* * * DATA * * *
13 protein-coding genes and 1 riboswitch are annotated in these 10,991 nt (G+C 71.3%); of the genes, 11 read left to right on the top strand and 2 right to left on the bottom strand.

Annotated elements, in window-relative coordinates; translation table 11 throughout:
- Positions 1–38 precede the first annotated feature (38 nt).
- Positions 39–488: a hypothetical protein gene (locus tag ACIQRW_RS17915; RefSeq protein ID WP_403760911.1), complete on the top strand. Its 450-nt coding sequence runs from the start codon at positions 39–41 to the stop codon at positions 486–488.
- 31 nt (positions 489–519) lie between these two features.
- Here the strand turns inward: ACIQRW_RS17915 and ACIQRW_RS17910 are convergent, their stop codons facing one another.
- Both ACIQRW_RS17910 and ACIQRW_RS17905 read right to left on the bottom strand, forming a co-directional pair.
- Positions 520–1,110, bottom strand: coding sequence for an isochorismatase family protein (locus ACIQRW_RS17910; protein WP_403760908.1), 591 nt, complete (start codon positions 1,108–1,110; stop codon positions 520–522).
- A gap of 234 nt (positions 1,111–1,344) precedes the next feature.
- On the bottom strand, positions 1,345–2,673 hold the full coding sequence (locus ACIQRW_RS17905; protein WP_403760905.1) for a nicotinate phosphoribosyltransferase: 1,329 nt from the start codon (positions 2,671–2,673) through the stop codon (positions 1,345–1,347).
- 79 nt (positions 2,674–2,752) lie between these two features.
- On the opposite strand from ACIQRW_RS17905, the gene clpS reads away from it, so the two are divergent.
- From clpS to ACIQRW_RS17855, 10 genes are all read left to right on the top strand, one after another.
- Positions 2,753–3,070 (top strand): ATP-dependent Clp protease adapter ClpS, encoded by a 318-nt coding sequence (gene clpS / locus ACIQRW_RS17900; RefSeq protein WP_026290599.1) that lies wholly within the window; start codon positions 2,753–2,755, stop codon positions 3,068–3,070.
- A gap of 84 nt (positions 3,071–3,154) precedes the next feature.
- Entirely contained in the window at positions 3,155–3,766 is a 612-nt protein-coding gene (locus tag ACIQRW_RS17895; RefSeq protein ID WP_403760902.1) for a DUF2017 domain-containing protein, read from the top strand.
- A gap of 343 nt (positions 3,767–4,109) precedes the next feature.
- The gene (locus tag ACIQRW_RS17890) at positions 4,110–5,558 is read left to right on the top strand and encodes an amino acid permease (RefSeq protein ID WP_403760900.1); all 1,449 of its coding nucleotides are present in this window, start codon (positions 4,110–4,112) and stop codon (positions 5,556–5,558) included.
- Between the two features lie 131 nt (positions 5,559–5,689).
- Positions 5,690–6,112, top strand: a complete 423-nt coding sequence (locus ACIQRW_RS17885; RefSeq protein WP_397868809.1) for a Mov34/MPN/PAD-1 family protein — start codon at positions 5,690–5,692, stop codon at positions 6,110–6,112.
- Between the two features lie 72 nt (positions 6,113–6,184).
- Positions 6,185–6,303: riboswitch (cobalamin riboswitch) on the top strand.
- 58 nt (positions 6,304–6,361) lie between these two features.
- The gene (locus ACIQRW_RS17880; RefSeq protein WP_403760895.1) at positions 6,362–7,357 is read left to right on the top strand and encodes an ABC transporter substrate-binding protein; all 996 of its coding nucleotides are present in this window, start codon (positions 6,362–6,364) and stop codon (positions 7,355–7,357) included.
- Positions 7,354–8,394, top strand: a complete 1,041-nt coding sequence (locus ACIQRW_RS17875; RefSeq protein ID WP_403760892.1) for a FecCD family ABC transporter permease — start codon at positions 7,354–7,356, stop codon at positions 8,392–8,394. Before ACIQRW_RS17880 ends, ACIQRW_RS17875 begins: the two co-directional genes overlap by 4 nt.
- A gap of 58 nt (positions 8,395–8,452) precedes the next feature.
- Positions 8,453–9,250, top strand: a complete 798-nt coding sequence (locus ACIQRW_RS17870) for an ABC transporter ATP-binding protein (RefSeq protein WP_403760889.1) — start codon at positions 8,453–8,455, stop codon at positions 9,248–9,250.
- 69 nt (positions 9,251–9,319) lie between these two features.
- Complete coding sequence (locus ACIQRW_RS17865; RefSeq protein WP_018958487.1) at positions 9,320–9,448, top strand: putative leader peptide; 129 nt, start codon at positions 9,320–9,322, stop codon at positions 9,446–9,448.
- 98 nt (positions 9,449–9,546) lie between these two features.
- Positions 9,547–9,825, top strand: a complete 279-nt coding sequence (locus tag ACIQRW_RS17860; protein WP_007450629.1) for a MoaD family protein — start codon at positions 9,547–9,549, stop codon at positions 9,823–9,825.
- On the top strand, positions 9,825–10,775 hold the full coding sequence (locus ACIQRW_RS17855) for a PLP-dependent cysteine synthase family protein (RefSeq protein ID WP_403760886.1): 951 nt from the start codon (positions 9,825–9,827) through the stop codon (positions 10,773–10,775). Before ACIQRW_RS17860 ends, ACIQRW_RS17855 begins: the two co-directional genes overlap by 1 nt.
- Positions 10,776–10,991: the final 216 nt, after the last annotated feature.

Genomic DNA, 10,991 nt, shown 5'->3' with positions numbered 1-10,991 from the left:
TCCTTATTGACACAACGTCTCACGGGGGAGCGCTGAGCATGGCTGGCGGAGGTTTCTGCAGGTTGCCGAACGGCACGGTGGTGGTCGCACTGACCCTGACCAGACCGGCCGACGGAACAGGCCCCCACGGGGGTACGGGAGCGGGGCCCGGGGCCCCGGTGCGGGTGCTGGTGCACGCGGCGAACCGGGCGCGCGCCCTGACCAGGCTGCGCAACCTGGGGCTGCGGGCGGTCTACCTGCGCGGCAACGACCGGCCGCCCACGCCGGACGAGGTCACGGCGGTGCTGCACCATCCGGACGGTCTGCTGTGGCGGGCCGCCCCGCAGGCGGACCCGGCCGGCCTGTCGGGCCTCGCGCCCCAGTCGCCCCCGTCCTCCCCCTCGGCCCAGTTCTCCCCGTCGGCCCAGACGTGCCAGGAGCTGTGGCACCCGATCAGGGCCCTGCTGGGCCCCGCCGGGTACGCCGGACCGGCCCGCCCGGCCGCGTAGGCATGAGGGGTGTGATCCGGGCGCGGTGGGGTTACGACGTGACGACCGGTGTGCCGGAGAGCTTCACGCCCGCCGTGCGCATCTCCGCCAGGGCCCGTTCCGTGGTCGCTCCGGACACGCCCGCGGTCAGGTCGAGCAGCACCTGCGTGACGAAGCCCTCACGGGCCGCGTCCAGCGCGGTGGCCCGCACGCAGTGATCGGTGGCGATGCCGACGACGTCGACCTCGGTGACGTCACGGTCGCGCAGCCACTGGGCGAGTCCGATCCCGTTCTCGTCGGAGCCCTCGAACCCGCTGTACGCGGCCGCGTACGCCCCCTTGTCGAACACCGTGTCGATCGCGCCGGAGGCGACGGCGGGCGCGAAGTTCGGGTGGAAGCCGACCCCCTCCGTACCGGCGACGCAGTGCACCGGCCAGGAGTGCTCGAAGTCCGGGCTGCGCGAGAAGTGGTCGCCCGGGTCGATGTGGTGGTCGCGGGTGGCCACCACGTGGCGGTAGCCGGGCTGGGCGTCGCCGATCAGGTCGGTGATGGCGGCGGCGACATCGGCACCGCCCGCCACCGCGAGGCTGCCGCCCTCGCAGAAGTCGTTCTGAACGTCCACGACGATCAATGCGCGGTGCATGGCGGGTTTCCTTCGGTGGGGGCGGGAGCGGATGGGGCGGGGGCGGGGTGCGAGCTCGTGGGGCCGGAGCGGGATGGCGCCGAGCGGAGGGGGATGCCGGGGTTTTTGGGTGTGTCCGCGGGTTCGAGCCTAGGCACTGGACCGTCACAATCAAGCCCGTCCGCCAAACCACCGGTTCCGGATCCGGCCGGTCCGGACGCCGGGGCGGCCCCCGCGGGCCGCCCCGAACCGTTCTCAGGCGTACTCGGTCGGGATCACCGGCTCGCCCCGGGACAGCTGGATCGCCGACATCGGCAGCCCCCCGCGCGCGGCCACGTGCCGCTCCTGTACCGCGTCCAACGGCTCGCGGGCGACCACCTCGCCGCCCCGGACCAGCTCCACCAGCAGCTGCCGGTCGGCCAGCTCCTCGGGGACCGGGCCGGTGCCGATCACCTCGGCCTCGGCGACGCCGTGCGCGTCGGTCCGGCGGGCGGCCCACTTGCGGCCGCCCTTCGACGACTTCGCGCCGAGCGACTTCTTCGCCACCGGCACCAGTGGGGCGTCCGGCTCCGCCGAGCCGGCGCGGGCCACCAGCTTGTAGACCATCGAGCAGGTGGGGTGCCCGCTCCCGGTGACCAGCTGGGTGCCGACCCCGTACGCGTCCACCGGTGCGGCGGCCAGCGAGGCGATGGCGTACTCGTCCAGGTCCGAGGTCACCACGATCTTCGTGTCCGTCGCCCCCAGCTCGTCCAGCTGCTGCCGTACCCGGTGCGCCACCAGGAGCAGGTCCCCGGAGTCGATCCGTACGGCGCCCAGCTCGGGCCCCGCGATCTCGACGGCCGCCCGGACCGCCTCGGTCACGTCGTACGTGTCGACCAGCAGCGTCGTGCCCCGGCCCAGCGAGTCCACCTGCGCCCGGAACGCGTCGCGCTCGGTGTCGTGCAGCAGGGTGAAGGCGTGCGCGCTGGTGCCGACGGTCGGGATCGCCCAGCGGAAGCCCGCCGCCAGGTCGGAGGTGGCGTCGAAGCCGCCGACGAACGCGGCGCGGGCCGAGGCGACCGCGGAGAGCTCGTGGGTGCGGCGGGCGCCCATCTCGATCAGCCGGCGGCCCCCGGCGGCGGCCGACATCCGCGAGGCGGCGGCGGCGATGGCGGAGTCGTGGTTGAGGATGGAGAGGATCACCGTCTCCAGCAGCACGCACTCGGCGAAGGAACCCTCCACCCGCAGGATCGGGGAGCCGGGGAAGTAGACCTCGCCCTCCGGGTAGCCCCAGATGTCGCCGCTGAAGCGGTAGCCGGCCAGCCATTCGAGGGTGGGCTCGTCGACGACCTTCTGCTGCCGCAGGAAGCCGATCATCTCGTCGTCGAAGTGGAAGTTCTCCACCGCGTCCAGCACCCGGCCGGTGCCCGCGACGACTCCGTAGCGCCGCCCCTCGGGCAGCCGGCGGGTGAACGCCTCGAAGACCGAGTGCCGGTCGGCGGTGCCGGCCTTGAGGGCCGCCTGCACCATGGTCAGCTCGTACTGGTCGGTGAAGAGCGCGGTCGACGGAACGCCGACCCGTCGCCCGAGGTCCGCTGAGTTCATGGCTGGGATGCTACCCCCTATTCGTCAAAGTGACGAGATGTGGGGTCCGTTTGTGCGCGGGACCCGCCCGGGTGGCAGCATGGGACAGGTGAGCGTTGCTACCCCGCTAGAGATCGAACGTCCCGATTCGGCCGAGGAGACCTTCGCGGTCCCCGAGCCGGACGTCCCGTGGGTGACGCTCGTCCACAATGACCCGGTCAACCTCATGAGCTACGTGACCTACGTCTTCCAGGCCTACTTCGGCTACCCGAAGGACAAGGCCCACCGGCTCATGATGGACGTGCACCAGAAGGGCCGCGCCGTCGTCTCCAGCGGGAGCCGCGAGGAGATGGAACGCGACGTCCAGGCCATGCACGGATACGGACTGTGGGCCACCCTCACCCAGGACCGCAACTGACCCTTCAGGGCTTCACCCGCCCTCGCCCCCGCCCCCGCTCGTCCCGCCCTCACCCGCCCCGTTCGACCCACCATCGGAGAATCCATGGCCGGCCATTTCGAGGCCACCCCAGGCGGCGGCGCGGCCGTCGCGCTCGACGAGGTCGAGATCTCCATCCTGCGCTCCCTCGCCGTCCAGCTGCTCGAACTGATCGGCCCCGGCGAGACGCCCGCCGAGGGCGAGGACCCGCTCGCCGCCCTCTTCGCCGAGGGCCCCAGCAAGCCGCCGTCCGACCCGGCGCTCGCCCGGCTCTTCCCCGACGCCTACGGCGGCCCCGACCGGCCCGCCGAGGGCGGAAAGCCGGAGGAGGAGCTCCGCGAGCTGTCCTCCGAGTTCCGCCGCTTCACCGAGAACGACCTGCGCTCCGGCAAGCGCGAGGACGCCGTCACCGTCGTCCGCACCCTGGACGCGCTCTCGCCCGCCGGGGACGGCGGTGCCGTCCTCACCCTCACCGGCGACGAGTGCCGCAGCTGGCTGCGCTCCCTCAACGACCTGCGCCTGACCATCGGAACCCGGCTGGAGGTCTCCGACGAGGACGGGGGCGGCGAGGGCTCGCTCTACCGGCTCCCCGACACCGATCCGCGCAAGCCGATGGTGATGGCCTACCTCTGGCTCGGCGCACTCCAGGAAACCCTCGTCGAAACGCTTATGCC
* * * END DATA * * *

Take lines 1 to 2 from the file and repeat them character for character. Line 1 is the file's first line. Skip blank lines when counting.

13 protein-coding genes and 1 riboswitch are annotated in these 10,991 nt (G+C 71.3%); of the genes, 11 read left to right on the top strand and 2 right to left on the bottom strand.

Annotated elements, in window-relative coordinates; translation table 11 throughout: